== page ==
What Are the Warning Signs of a Future Bad Tenant?
A single bad tenant might be enough to cause significant harm to your business. Just as there is no defined profile for what makes a good tenant, the same applies to a bad tenant. Nevertheless, there are several red flags landlords should not ignore if they want to avoid entering a long-term relationship with a bad tenant:
Being careless and trying to conceal information: A prospective tenant provides little information when filling out the rental application form. Failing to fill out the necessary fields, leaving significant gaps, or even providing inaccurate information are all signs of a potentially careless tenant. Furthermore, this behavior may indicate a tenant who is trying to conceal important information about themselves.
Difficult to get background information: The potential tenant’s background information check is unusually difficult to perform and the information is hard to find. The applicant’s references may always be unavailable, or they may have gaps in their employment history. If you encounter a tenant who makes it unusually hard for you to find their background information, you should proceed with caution.
No structured or clear career plan: Another cause for concern is if a prospective tenant does not have a clear life plan for the time they will be occupying your property. If their job situation is uncertain, how can you be certain you will receive rent payments on time? In the same way, not having a steady job may mean they are more likely to leave mid-lease if they have a better opportunity. This puts you as a landlord in the difficult situation of having to find a new tenant to take their place.
Negotiate for complicated payment terms without a good reason: As a landlord in a non-rent-controlled area, you have the right to set the rental price and when payment is due. One red flag is a tenant who tries to set up a complicated payment plan before even signing your lease. This most likely indicates they do not have the necessary funds and will be unlikely to make the full rent payment on time. If there is no good reason for a change in terms, you may be better off moving onto the next applicant.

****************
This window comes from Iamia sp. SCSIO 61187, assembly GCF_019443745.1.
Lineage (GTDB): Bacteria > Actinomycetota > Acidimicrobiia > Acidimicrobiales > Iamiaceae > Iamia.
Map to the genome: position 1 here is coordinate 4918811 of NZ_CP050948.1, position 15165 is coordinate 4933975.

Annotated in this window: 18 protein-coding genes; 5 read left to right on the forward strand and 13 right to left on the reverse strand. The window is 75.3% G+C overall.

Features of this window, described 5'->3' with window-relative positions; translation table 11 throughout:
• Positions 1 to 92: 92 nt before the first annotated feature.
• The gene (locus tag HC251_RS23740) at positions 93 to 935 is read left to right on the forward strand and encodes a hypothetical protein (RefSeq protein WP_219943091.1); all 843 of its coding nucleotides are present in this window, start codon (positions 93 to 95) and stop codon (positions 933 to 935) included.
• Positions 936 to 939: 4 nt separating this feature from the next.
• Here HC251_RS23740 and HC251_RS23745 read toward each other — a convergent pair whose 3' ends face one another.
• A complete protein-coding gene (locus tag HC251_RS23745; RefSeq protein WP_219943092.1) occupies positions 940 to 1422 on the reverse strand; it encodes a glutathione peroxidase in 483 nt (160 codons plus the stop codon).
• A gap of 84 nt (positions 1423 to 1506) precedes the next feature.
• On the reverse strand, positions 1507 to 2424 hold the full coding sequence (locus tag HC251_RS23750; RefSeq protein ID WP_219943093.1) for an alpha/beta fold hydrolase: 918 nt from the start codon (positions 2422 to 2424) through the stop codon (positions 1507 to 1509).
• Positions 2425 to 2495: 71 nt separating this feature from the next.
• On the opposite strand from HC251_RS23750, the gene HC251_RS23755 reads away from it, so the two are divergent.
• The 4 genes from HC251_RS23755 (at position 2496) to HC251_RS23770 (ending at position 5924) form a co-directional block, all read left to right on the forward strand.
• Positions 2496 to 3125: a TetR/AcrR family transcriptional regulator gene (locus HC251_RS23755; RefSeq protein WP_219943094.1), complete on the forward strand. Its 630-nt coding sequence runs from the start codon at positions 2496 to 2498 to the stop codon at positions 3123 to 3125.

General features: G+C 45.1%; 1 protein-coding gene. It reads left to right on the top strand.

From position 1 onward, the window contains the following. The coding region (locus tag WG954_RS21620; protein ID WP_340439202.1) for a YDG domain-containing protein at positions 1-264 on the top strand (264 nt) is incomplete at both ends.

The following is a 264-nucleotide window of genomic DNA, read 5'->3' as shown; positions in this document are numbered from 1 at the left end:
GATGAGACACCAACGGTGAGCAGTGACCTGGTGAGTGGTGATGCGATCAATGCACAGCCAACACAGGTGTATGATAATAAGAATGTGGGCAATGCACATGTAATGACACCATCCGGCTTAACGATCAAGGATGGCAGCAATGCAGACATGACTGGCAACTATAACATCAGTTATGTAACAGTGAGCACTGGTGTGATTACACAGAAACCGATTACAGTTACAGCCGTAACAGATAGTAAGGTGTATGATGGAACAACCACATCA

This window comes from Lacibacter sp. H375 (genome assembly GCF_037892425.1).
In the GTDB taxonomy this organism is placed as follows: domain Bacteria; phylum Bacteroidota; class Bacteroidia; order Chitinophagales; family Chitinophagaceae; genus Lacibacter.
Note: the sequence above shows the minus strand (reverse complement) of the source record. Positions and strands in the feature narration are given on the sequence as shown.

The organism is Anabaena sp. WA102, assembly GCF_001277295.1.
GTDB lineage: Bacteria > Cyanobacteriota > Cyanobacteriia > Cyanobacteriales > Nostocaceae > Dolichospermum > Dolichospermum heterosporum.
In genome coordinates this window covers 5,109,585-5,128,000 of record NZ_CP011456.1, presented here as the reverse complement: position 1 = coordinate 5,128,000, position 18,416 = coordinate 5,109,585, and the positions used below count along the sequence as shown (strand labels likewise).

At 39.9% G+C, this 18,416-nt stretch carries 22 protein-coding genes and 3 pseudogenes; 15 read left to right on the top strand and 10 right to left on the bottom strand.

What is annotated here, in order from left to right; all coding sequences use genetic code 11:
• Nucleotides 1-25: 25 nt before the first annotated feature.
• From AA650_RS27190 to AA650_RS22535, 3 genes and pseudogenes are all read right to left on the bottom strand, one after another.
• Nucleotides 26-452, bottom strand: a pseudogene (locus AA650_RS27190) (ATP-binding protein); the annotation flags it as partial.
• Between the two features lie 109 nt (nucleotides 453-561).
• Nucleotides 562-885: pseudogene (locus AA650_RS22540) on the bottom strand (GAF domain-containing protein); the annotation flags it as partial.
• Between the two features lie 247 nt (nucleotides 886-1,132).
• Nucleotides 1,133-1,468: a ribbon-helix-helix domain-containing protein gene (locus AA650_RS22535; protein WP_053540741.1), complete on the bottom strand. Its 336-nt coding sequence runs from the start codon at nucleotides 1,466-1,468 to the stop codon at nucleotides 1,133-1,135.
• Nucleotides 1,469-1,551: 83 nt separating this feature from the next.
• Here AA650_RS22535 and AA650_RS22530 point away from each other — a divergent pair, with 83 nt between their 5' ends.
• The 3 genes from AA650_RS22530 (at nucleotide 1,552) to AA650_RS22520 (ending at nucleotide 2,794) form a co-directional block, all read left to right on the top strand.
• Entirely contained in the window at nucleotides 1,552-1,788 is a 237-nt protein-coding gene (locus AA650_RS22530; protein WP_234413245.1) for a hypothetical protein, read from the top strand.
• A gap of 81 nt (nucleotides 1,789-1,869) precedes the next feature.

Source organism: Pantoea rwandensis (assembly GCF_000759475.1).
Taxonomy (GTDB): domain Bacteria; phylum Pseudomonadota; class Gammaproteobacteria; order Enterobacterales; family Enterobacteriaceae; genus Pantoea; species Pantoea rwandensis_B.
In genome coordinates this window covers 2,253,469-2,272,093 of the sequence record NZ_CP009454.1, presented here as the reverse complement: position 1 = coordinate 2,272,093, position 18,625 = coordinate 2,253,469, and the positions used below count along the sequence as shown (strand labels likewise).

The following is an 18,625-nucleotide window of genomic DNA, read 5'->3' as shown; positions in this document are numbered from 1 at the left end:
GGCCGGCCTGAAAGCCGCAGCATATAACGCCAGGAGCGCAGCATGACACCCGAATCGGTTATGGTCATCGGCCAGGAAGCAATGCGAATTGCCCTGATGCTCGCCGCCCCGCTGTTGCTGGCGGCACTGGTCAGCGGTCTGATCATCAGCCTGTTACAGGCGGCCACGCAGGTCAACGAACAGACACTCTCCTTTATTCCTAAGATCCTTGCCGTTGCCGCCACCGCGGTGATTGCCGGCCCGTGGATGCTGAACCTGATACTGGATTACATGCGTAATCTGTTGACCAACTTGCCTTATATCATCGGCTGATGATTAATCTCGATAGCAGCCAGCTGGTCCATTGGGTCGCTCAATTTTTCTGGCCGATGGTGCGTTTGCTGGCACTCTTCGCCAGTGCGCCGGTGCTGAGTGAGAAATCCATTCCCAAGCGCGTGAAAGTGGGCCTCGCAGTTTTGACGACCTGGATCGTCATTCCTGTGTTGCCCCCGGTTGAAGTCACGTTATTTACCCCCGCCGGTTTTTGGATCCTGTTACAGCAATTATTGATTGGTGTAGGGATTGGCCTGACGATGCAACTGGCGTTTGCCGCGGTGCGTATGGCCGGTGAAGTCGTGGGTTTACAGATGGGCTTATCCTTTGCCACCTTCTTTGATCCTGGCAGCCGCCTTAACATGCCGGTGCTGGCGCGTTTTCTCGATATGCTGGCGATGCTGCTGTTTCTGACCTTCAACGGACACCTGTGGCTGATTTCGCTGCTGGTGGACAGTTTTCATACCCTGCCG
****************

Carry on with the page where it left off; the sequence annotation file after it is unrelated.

Move in with more people: While not a red flag in and of itself, having a tenant who wants to move in with more people is problematic if the tenant doesn’t want their names on the lease. A tenant may take two routes while attempting to rent with more people: one is to let you know in advance that they are occupying your property with more people (either family members or friends). In this situation, your tenant will usually ask you to include them in the contract as co-tenants—provided that they are over 18 years of age. The second one is when the tenant does not ask permission and does not want other names on the lease. Usually, a responsible tenant will ask for your permission; it’s your job to be diligent enough to have their names included in the contract. If you find a tenant who refuses to do so, then you should probably refuse to lease your property to them.
Ask about running a home-based business: They ask about running a home-based business in your property that might disturb neighbors and other tenants. A home office is an undeniable growing trend, especially in urban areas. However, as a landlord you should be inquisitive about the nature of the business. Is an applicant employing more people to work from your property? How often will they require supplies to be delivered to your property? Is it going to cause a nuisance to other neighbors? You should take all of these factors into account before allowing a tenant to run a home-based business. If you think the business might be problematic, then you may have encountered a potentially bad tenant.
- How Do You Successfully Market Your Rental Property?
- Why It Is Important to Find a Good Tenant?
- What Qualities Make a Good Tenant?
- Does the Tenancy Agreement Include Anyone Besides the Tenant?
- Are There Any Limitations on the Number of Occupants?
- Do You Have the Right to Be Informed of New Occupants Moving in?
- Are Occupants Responsible for Paying Rent?